Characterization of a human hepatic receptor for high density lipoproteins.
Characterization of the membrane receptor for the low density lipoproteins (LDL) has led to insights into cellular receptor physiology as well as mammalian lipid transport. Result with LDL have stimulated the search for specific receptors for other plasma lipoproteins. Receptors for high density lipoproteins (HDL) have been identified in human fibroblasts and smooth muscle cells. Specificity for this receptor has been difficult to define since normal HDL contains several apolipoproteins, and particles containing apolipoproteins B and E have been shown to compete for HDL binding. In the present study, we demonstrate that HDL isolated from a patient devoid of apolipoprotein E was bound specifically by human hepatic membranes. This binding reached saturation within 2 hours and was EDTA-resistant. Assuming a single receptor model, we found that 2.9 x 10(15) receptors/mg membrane protein bound with an affinity KD = 3.5 x 10(-7) M at 0 to 4 degrees C and KD = 1.9 x 10(-7) M at 37 degrees C. The binding was effectively competed with intact HDL3, with HDL3 that had undergone selective arginine and lysine residue modification, and with antibodies to apolipoproteins A-I and A-II. However, LDL, asialofetuin, and HDL3 which had undergone tyrosine modification by nitration, and anti-apolipoprotein B did not compete with apo A-I HDL binding. In contrast to LDL binding, the human hepatoma cell line, HEPG2, increased HDL binding with cholesterol loading that was specific for HDL3. Thus, hepatic tissue can modulate its recognition of HDL. Finally, hepatic membranes from a patient lacking normal hepatic LDL receptors bound apo A-I HDL normally. These data indicate that a saturable, specific regulatable receptor for apo E-free HDL is present in human liver.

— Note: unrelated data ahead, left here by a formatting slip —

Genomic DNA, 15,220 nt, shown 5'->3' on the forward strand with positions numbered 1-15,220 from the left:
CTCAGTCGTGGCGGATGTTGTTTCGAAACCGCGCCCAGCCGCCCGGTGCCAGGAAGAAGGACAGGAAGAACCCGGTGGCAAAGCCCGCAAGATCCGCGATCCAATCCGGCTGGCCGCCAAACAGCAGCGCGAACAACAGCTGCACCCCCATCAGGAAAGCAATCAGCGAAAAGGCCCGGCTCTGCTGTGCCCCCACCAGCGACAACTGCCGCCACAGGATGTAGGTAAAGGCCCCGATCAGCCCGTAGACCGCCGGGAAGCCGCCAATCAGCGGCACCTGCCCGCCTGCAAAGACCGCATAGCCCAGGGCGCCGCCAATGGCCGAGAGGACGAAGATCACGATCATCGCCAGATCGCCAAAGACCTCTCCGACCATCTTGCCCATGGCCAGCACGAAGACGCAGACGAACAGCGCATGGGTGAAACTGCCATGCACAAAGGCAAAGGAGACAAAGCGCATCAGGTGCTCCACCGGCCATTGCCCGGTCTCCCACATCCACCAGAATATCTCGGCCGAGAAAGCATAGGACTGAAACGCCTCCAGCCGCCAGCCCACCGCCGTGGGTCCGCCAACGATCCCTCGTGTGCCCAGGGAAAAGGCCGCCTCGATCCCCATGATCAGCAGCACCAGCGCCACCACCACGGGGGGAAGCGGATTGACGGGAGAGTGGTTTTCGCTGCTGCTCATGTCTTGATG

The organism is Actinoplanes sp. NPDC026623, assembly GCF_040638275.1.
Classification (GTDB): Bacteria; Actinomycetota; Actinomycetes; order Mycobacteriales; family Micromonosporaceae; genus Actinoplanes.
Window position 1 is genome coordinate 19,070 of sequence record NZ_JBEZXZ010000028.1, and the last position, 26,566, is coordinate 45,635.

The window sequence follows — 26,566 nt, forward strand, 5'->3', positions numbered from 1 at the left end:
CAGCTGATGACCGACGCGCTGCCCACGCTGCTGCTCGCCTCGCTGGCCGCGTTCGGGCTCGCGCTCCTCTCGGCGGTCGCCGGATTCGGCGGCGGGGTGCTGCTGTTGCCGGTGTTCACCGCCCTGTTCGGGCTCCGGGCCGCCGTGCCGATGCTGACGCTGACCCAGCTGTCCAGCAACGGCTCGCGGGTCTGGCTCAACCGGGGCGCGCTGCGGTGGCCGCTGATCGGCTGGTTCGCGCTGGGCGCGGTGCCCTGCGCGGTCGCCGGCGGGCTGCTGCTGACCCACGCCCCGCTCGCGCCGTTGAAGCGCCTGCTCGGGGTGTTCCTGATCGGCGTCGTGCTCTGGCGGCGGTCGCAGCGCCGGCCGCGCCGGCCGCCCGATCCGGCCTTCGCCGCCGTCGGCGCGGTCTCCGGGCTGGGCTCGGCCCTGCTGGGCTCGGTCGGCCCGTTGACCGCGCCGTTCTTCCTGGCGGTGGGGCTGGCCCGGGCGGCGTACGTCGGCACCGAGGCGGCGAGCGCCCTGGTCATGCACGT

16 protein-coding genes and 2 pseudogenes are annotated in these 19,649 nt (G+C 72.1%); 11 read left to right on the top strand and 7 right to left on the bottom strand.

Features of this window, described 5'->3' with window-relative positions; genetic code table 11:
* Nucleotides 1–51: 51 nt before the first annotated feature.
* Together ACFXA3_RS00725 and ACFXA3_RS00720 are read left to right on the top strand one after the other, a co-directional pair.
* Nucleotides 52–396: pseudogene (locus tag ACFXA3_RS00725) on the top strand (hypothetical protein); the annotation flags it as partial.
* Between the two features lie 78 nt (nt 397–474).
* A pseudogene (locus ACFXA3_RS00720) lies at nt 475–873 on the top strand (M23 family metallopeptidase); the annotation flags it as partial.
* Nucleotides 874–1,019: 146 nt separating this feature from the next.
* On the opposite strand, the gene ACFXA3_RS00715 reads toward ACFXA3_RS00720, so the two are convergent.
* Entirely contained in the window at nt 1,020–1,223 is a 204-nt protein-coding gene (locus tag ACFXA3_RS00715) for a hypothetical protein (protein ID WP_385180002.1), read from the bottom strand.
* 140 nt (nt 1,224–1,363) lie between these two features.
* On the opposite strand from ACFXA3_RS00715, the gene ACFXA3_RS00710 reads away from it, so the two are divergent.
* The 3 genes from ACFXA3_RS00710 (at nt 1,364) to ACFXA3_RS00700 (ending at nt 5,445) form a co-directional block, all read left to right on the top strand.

- Copyright © 1985 by American Heart Association